Chris Daniels reports:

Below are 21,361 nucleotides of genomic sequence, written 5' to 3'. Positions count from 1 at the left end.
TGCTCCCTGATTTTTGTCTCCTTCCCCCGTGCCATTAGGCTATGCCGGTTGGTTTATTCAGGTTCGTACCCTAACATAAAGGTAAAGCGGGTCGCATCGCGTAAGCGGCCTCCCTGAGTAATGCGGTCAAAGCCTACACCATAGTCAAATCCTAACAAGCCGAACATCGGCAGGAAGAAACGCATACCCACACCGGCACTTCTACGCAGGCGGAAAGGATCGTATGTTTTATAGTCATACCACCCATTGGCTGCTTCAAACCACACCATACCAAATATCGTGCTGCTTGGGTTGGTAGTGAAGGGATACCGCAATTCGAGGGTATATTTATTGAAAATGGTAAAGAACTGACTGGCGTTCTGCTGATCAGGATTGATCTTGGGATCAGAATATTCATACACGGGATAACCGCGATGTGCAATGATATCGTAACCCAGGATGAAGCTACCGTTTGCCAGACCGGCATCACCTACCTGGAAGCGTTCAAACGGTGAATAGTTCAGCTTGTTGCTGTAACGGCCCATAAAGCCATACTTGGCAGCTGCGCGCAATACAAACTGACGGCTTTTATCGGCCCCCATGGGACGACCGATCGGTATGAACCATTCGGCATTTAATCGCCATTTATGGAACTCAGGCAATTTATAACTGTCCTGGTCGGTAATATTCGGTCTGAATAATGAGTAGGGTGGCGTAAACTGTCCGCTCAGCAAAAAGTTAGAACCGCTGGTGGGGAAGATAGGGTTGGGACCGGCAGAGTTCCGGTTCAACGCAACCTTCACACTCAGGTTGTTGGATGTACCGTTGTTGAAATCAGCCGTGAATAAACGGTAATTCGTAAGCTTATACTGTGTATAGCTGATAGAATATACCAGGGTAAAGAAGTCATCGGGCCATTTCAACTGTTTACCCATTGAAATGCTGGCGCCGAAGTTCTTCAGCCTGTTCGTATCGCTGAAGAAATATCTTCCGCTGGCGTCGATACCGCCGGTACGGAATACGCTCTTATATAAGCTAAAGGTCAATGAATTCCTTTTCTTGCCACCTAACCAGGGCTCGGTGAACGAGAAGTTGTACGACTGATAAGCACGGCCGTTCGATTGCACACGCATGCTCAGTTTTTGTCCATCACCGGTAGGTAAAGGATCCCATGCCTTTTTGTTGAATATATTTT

"There are many reasons for stepping away from your career temporarily or exploring other careers. Self-work is nothing to be ashamed of and likely provided you with valuable experience. The entrepreneurial spirit that drove you to self[-]work is a great asset for any employer. Your time spent self-employed should be listed on your resume to account for your career timeline and to avoid raising red flags for a potential employer...List self-employment as you would any other job. Describe the work you performed, clients, skills you developed and milestones of your success. If possible, use numbers that provide concrete results of your self-work. Also, list your website, publications or photographs...Avoid describing your employment status as 'self-work' or 'self-employed.' Use a functional job title such as consultant, writer, artist, web developer or whichever term best describes what you do...Be frank about any extenuating circumstances. If a personal circumstance such as your health or the needs of a family member took you away from your career or led you to change career paths, state that. However, be brief and state circumstances in a way that do not make the reader uncomfortable...Provide at least one reference who can confirm and discuss your self-employment...Obtain the references' permission before listing them on a resume and make sure they are prepared to discuss questions a potential employer may have in a way that shows you in a positive light...Format your resume as a functional, rather than chronological, list. For example, the headings under your 'Professional Experience' are your marketable skills such as management, analysis, strategy, writing, speaking, presentations and client interaction."
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